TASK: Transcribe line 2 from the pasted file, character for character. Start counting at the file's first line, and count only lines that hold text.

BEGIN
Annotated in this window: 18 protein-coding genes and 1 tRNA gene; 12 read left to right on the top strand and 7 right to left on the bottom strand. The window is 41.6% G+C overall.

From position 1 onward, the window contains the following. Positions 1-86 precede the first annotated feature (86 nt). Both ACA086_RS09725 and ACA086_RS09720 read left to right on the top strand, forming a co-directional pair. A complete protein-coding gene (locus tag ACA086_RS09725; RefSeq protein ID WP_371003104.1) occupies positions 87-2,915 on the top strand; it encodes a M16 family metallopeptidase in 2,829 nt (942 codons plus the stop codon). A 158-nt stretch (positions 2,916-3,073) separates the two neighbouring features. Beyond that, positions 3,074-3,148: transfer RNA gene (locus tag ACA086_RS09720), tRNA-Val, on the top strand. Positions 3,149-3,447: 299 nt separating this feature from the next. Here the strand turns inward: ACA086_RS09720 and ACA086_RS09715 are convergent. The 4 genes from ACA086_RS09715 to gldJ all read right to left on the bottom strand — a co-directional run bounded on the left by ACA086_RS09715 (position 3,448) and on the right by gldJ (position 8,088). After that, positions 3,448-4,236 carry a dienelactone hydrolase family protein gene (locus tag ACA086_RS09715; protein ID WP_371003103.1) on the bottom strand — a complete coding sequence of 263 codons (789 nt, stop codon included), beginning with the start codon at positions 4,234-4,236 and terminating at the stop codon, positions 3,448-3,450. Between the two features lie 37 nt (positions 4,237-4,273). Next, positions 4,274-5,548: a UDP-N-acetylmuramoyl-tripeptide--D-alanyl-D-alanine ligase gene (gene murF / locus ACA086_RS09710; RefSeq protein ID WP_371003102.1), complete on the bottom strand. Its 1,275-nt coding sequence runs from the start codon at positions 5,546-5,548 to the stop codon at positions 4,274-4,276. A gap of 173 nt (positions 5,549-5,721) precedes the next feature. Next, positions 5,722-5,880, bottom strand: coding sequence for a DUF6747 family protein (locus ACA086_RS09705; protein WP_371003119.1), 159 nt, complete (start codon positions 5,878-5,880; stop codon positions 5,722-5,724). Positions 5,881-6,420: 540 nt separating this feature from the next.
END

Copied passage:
From position 1 onward, the window contains the following. Positions 1-86 precede the first annotated feature (86 nt). Both ACA086_RS09725 and ACA086_RS09720 read left to right on the top strand, forming a co-directional pair. A complete protein-coding gene (locus tag ACA086_RS09725; RefSeq protein ID WP_371003104.1) occupies positions 87-2,915 on the top strand; it encodes a M16 family metallopeptidase in 2,829 nt (942 codons plus the stop codon). A 158-nt stretch (positions 2,916-3,073) separates the two neighbouring features. Beyond that, positions 3,074-3,148: transfer RNA gene (locus tag ACA086_RS09720), tRNA-Val, on the top strand. Positions 3,149-3,447: 299 nt separating this feature from the next. Here the strand turns inward: ACA086_RS09720 and ACA086_RS09715 are convergent. The 4 genes from ACA086_RS09715 to gldJ all read right to left on the bottom strand — a co-directional run bounded on the left by ACA086_RS09715 (position 3,448) and on the right by gldJ (position 8,088). After that, positions 3,448-4,236 carry a dienelactone hydrolase family protein gene (locus tag ACA086_RS09715; protein ID WP_371003103.1) on the bottom strand — a complete coding sequence of 263 codons (789 nt, stop codon included), beginning with the start codon at positions 4,234-4,236 and terminating at the stop codon, positions 3,448-3,450. Between the two features lie 37 nt (positions 4,237-4,273). Next, positions 4,274-5,548: a UDP-N-acetylmuramoyl-tripeptide--D-alanyl-D-alanine ligase gene (gene murF / locus ACA086_RS09710; RefSeq protein ID WP_371003102.1), complete on the bottom strand. Its 1,275-nt coding sequence runs from the start codon at positions 5,546-5,548 to the stop codon at positions 4,274-4,276. A gap of 173 nt (positions 5,549-5,721) precedes the next feature. Next, positions 5,722-5,880, bottom strand: coding sequence for a DUF6747 family protein (locus ACA086_RS09705; protein WP_371003119.1), 159 nt, complete (start codon positions 5,878-5,880; stop codon positions 5,722-5,724). Positions 5,881-6,420: 540 nt separating this feature from the next.